Mississippi Alluvial Plain, aquatic ecosystems, water quality
Primary productivity, water quality, and limiting factors of productivity were studied in Lake Chicot from 1 July 1975 to 30 September 1977 to ascertain the ameliorating effects of a comprehensive water quality improvement project. The upper lake receives only limited local run-off, but run-off from 350 square miles of agricultural land enters the lower lake through Connerly Bayou, the principal polluted tributary. Run-off over the predominantly silt and clay soils in the subsidized agricultural area contributes excessive amounts of colloidal silt and clay to the lower lake. Connerly Bayou also contributes additional amounts of nutrients including calcium, magnesium, potassium, sodium, sulfur, chloride, nitrogen, and phosphorus to the south basin. Periodic flooding drastically lowers primary productivity rates and phytoplankton standing crops in the lower lake. The mean primary productivity rate in the upper lake was 150.0 mgC/m2/hr compared to 49.8 mgC/m2/hr and 67.3 mgC/m2/hr at Stations 3 and 4 in the lower lake. Additions of sulfur, nitrogen, phosphorus, and manganese during insitu nutrient bioassay experiments resulted in increases in carbon-14 uptake. All concentrations of selected commercial herbicides and pesticides inhibited photosynthesis.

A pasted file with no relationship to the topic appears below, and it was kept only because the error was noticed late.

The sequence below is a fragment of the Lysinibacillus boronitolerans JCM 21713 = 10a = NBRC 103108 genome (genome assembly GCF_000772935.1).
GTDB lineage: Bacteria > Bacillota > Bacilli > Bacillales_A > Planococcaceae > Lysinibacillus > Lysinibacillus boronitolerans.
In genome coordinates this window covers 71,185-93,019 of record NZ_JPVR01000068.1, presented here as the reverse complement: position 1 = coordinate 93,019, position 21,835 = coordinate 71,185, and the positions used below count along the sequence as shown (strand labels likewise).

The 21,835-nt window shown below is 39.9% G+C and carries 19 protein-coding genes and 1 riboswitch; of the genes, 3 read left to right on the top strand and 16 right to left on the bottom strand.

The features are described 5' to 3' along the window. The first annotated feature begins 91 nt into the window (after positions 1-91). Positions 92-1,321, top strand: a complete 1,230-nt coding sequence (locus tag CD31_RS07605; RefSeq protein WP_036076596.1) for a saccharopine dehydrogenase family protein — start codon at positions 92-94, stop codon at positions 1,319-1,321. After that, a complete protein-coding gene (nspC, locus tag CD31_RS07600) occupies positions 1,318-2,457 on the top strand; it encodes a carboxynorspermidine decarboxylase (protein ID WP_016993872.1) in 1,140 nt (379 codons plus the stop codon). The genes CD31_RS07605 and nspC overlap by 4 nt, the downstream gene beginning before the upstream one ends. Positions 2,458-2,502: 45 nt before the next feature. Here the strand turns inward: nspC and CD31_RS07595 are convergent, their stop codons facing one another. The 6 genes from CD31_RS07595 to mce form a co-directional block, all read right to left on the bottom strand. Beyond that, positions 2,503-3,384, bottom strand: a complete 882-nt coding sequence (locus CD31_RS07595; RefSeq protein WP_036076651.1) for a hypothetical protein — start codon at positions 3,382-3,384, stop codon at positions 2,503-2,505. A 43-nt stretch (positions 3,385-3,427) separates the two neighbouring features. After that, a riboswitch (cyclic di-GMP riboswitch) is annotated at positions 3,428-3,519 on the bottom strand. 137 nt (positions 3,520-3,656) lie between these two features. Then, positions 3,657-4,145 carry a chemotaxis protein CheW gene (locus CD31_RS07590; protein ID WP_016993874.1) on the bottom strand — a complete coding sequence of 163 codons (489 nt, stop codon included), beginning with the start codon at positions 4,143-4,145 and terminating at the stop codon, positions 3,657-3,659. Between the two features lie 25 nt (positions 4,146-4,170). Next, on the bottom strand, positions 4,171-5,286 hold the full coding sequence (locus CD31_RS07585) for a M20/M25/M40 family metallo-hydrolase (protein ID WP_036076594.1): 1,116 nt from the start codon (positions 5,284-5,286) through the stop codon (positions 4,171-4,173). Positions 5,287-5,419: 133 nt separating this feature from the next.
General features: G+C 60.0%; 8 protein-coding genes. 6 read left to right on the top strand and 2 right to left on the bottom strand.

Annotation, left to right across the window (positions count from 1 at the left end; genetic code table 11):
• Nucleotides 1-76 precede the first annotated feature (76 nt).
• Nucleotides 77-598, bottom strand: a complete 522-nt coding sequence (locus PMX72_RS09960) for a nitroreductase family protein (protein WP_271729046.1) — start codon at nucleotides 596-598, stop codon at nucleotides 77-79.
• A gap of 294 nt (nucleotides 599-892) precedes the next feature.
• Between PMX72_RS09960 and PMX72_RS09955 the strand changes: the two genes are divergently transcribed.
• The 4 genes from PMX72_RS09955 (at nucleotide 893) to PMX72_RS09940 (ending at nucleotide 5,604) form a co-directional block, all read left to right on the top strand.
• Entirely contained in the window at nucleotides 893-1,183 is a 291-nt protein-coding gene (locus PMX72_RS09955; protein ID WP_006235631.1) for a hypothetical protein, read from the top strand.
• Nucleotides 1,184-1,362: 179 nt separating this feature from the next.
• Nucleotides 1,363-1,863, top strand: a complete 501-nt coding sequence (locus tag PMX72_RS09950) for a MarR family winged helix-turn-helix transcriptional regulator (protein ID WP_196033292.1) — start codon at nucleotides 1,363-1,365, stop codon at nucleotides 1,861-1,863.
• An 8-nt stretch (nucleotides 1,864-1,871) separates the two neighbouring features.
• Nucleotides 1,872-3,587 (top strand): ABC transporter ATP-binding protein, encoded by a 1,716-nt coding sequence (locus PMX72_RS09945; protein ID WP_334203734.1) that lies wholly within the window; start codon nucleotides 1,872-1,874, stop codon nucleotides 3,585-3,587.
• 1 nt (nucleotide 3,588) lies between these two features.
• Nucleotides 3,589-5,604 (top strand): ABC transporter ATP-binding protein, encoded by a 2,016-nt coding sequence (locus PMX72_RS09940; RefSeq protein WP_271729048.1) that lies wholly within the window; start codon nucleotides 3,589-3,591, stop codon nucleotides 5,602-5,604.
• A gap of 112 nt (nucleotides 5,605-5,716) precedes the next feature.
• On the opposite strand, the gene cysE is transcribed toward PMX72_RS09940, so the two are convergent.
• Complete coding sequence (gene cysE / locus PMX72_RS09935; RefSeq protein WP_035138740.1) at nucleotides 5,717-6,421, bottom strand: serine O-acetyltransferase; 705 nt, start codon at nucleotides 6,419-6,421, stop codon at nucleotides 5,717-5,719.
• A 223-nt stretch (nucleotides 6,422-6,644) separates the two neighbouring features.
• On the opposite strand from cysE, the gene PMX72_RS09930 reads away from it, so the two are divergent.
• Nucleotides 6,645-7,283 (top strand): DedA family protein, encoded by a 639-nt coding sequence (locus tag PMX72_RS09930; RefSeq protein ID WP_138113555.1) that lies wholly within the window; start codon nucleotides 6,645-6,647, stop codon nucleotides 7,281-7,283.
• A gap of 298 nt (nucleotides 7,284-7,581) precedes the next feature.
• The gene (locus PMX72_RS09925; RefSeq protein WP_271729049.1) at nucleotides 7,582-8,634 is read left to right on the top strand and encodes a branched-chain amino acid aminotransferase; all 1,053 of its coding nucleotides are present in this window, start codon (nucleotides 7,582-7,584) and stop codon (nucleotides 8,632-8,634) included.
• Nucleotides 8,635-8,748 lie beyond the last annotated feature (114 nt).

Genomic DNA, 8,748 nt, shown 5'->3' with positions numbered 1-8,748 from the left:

Bacon, Edmond J.. 1978. Primary Productivity, Water Quality, and Limiting Factors in Lake Chicot. Arkansas Water Resources Center, Fayetteville, AR. PUB056. 110